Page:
Weather forecasting is the application of current technology and science to predict the state of the atmosphere for a future time and a given location.
Weather forecasts are made by collecting as much data as possible about the current state of the atmosphere (particularly the temperature, humidity and wind) and using understanding of atmospheric processes (through meteorology) to determine how the atmosphere evolves in the future.
However, the chaotic nature of the atmosphere and incomplete understanding of the processes mean that forecasts become less accurate as the range of the forecast increases.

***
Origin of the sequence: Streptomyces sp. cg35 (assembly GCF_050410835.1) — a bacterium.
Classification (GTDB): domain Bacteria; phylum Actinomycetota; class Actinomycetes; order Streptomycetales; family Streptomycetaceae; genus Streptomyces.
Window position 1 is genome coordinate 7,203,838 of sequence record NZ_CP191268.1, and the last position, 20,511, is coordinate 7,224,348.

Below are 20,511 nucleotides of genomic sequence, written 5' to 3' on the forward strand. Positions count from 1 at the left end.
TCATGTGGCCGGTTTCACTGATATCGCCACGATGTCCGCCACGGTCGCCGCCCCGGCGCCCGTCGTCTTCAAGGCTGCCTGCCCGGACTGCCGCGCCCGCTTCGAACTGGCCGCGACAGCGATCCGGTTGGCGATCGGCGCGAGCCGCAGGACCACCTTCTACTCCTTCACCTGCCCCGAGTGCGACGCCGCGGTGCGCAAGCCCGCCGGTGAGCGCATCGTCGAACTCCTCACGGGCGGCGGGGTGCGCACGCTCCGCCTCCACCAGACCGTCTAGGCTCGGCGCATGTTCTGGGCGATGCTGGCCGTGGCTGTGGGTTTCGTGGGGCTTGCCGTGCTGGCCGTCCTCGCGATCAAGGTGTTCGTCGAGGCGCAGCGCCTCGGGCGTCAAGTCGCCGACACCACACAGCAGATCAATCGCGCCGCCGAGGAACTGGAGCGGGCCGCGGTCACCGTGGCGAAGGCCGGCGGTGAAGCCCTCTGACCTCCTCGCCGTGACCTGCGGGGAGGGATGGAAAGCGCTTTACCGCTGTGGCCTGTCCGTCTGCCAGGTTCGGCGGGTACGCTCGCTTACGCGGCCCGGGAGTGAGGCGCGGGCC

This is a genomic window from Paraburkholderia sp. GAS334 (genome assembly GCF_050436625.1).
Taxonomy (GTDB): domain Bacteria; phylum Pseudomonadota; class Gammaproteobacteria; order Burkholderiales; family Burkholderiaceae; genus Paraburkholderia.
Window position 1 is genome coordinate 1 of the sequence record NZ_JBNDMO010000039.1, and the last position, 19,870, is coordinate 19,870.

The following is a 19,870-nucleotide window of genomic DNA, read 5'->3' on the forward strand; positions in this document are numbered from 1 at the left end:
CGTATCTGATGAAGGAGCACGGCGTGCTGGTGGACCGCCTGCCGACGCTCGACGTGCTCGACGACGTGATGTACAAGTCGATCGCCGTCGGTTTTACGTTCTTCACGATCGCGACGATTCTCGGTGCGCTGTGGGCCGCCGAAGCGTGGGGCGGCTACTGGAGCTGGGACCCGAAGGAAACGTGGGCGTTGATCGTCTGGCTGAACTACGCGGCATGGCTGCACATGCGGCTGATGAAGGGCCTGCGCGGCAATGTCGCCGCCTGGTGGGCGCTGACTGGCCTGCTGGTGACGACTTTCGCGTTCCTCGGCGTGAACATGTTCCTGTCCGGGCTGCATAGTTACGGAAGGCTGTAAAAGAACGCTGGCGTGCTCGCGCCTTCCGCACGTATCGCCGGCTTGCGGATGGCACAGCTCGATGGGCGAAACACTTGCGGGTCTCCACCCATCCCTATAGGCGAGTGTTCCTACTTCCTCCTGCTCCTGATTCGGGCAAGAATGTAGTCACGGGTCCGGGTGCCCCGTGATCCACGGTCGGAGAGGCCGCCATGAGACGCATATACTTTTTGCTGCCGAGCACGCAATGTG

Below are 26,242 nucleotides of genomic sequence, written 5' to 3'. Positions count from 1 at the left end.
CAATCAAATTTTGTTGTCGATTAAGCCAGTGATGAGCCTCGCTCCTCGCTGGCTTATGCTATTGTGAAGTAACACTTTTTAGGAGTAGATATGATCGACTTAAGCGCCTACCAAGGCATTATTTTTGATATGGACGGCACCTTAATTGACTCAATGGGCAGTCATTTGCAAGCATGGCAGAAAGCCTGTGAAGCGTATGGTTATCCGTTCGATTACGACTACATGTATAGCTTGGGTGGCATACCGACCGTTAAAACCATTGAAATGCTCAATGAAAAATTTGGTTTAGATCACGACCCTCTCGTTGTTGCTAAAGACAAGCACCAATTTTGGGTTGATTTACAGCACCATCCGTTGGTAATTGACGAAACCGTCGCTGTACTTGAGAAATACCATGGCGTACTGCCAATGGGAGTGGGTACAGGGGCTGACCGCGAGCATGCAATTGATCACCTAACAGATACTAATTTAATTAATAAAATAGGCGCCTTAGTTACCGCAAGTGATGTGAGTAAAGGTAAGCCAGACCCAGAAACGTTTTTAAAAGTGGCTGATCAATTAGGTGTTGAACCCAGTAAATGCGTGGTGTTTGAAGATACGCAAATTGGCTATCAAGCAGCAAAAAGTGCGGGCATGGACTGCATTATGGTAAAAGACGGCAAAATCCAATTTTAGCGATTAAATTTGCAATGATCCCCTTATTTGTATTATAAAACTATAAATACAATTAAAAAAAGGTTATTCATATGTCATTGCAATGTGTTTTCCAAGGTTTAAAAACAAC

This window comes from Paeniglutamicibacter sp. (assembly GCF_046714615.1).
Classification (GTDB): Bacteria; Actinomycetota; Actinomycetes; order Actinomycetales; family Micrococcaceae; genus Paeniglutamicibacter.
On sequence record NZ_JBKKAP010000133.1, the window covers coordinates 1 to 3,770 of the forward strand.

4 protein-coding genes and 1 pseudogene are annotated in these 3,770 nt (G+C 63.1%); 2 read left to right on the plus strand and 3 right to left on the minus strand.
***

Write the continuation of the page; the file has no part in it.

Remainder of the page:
Traditional observations made at the surface of atmospheric pressure, temperature, wind speed, wind direction, humidity, precipitation are collected routinely from trained observers, automatic weather stations or buoys.
During the data assimilation process, information gained from the observations is used in conjunction with a numerical model’s most recent forecast for the time that observations were made to produce the meteorological analysis.
Numerical weather prediction models are computer simulations of the atmosphere.
They take the analysis as the starting point and evolve the state of the atmosphere forward in time using understanding of physics and fluid dynamics.
The complicated equations which govern how the state of a fluid changes with time require supercomputers to solve them.
The output from the model provides the basis of the weather forecast.
Note: The above text is excerpted from the Wikipedia article “Weather forecasting”, which has been released under the GNU Free Documentation License.